I was feeling a bit stressed when my cell phone buzzed.
I gave it a brief glance thinking I wouldn’t answer. Then I noted that my 13-year old daughter was calling.
The clock showed 2:45, and she normally doesn’t call as soon as school lets out. I knew something had happened.
In that short span of time between noticing the caller i.d. and actually answering the phone, I racked my brain for what I had, or hadn’t, done that had caused my latest parenting fail.
I expected drama on the other end of the phone. Instead, I got excitement.
My daughter was actually bubbling over with enthusiasm.
“Mom, she said, “we took a personality test in class today, and I’m an INFJ.”
She then regaled me with the positive and negative traits of her personality.
I was impressed. She WAS describing herself.
When she finally took a breath, she asked, “What are you?”
While I’ve taken the Myers Briggs test on more than one occasion, I couldn’t answer her question.
“I don’t know.” I said.
She was silent for a moment then said, “I thought you’d taken this test before.”
“It’s complicated,” I said.
I thought that put the matter to rest, but as soon as I said goodbye, my phone started buzzing again.
This time, I was receiving a text message from my husband.
“Your daughter and I are diplomats and your son is a virtuoso. Me – INFP; S- ISTP; K – INFJ.”
Despite my busy day at work, I felt compelled to text back.
“You bunch of introverts,” I replied.
My husband’s response was predictable.
“What are you?”
I responded. “I forget.”
Here’s the thing. I hadn’t necessarily forgotten, I simply didn’t know.
On each occasion I’ve taken the Myers Briggs personality test, I’ve gotten a different answer.
That isn’t supposed to happen.
Personalities are supposed to be as stable as DNA. People are who they are. At least, they are who they are except for me.
While some people might think my inability to hold on to a defined personality means I’m unbalanced, I prefer to think that I’m a complicated individual who has a difficult time answering a question in a concrete manner.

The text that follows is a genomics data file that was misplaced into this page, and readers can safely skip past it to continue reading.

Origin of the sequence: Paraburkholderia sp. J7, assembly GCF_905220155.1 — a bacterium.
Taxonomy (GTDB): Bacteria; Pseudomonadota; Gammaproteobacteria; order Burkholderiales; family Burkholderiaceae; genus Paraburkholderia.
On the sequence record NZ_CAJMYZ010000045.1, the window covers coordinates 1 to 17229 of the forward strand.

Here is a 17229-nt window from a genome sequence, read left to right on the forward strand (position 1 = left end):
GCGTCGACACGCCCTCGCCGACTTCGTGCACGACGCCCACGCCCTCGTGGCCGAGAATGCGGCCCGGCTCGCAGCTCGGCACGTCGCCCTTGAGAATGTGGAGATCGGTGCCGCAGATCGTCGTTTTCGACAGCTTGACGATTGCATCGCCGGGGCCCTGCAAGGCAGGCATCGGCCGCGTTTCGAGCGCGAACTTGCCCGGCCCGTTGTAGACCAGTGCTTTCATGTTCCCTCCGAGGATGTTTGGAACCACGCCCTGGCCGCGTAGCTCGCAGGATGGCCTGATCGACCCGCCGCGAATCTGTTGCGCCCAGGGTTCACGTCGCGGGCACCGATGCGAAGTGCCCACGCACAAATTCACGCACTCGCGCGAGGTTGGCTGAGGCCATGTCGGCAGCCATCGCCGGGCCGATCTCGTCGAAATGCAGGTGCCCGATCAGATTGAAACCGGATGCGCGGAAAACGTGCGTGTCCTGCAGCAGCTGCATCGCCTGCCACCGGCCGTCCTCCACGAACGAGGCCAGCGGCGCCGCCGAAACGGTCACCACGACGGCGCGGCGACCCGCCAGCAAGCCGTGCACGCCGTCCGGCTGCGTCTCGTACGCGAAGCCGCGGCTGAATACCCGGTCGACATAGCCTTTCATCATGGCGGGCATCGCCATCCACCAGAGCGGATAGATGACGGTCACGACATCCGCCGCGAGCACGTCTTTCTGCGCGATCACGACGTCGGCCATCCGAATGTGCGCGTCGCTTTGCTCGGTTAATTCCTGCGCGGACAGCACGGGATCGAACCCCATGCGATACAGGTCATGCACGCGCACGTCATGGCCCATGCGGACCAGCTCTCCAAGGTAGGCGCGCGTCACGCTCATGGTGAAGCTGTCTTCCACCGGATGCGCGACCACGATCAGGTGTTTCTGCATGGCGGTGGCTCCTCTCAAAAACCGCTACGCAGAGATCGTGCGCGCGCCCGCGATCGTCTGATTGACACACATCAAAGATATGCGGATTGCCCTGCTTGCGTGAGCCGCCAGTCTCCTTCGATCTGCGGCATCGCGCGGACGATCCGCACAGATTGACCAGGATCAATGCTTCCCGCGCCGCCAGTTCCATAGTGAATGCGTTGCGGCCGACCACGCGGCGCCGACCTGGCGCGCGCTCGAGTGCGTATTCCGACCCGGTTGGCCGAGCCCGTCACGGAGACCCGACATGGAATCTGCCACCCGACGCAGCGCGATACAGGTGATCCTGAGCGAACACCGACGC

There’s always an “it depends.” It depends on the situation. It depends on my mood. Mostly, it depends on how much attention I’m actually paying to the questions being asked. My mind has a tendency to wander when it comes to details.
My family wanted the details about my personality anyway.
I hadn’t even closed the garage door after arriving home from work when my daughter was already thrusting the computer at me. She insisted that I once again take the test.
As I did, she sat perched by my shoulder commenting on every answer.
The Question: “You usually think a lot before you speak.”
Me:” Disagree somewhat”
My daughter: “STRONGLY DISAGREE”
The Question: “You do not let your emotions show, even with close friends.”
Me: (I don’t have time to answer before my daughter yells).
My daughter: STRONGLY, STRONGLY, STRONGLY DISAGREE.
I began to think my daughter should just take the test for me, but instead we forged on together.
Later, I went back and took the test by myself. The result was the same.
For the moment, I’m an ENFP (Extraverted, Intuitive, Feeling, Perceiving). Apparently, that means I have “extraverted intuition with introverted feeling.”
I have absolutely no idea what that means.
I’m hoping my daughter, the INFJ (the Introverted, Intuitive, Feeling, Judging) can explain it to me.
If not, I may just have to continue to stumble through life just being myself.
That has, after all, worked fairly well for the past 48 years.
Trina Bartlett lives with her husband, Giles Snyder, their teenage son and daughter, two cats and one enormous German Shepherd. When she’s not being a mom, volunteering, writing, biking or walking the giant German Shepherd, Trina works full time as a director at a nonprofit, social service organization.